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DVDs… over? And how that changes ownership of programmes in the future… June 24, 2017

Posted by WorldbyStorm in Uncategorized.

This is telling… from the IT, a report that RTÉ is thinking about no longer producing DVDs of its programmes. Why?

“The market has moved on, probably faster than any of us predicted,” Mr O’Reilly [RTE group commercial director] said.

“In the UK, there are still good distribution channels. You can go and buy a CD or come across one, whereas in Ireland now you really have Tower in Dublin and about a dozen Golden Discs, and after that it is Lidl, Aldi and Tesco.”

It is true, that’s a very very small number of outlets and Lidl and Aldi don’t have constant stocks but instead rotate in and out merchandise for Christmas, Father’s Day, and so on. Nor according to O’Reilly are sales online of physical media doing the business.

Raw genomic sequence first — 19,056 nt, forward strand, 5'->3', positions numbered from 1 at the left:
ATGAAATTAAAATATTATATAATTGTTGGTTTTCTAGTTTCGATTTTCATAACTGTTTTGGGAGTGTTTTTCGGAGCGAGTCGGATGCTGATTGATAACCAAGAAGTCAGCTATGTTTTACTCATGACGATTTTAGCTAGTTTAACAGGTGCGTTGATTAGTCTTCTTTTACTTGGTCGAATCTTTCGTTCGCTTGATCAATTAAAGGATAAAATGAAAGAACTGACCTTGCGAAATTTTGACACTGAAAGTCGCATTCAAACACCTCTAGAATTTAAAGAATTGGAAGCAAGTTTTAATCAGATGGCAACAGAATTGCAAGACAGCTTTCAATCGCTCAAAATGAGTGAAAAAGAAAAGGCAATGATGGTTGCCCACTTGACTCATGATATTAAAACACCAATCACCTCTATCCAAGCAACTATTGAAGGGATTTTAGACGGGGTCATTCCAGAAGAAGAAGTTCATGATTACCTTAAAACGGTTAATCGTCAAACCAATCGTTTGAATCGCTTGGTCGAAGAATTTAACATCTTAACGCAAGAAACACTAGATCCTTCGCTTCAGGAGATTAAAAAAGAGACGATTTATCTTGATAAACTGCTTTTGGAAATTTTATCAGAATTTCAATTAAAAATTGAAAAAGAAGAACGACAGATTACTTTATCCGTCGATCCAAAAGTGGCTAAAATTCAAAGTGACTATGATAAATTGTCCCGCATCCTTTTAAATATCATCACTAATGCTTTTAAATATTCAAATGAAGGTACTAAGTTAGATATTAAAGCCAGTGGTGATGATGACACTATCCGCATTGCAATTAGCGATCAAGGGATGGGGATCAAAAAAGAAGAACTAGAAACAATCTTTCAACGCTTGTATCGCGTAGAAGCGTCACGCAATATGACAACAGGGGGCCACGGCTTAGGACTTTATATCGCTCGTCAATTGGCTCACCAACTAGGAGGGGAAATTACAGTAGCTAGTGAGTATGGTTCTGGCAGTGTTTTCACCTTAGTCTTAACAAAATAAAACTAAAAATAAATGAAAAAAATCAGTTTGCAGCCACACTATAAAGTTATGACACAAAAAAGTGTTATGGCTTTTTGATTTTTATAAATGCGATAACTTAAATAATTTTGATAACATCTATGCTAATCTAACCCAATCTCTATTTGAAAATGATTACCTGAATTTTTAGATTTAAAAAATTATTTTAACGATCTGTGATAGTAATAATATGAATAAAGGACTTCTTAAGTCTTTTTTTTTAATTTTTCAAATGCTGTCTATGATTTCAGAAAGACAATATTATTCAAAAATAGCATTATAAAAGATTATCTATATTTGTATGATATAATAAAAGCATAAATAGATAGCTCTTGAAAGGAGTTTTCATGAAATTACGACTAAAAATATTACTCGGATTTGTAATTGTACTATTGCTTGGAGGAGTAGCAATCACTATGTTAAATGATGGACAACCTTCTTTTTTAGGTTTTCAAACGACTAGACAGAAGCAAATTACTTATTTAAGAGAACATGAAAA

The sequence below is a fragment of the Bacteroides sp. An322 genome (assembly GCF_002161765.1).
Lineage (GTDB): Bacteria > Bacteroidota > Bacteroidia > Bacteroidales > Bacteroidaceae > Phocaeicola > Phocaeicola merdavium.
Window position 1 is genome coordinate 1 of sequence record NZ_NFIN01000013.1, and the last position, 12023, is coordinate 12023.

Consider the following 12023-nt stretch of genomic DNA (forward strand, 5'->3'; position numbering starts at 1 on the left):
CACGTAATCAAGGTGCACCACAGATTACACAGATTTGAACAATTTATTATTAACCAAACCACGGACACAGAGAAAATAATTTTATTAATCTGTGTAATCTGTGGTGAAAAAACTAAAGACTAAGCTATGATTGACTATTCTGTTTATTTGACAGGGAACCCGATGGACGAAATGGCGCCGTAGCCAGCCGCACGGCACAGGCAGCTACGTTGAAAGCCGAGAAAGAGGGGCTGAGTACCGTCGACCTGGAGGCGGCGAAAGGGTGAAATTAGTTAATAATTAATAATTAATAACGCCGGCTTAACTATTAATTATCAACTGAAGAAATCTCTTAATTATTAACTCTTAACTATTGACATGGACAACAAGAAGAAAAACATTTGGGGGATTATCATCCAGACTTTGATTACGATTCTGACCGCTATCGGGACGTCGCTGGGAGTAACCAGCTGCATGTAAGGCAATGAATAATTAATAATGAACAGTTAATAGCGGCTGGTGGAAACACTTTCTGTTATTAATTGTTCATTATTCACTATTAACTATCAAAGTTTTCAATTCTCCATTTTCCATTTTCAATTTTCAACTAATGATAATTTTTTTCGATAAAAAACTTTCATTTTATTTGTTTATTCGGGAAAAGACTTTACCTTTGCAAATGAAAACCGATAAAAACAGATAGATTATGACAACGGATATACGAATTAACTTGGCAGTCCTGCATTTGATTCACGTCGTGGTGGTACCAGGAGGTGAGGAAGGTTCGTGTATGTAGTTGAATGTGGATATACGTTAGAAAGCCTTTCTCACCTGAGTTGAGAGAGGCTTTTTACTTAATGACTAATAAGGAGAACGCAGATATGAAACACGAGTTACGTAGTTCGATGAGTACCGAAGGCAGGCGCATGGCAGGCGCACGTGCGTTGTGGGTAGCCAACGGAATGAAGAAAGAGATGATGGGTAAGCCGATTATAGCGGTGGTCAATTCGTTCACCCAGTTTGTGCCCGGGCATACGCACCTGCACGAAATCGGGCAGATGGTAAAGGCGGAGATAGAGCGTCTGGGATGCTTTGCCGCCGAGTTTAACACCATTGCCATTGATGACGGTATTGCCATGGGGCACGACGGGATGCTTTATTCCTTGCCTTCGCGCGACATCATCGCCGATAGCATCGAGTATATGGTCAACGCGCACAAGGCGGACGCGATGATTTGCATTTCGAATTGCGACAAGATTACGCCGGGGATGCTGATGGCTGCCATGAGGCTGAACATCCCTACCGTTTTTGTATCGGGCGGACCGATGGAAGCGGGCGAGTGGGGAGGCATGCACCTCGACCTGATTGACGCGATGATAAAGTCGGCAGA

This is arguably worse again…

The BBC’s decision to close the BBC Store, a digital download service that offered programmes on a buy-and-keep basis, was “astounding”, he said. The move, announced last month, came just 18 months after it was launched.

“I thank god that we didn’t invest heavily in that area. The theory was that the public would move to buying programmes for downloading onto their laptops or iPads. It was a kind of iTunes for video content.”

But they couldn’t compete with the subscription services.

I’m not hugely surprised. In CEX which sells second had DVDs there’s been an appreciable decline in DVDs available in the past twelve months. Tower is still very well stocked. But economies of scale presumably make selling RTÉ programmes on DVD just too expensive.

And where do we wind up?


The trend suggests that audiences may find it frustrating if they want to keep permanent hold of particular titles.

“It is going to be difficult to own certain things in the future, because you may be only able to rent them.”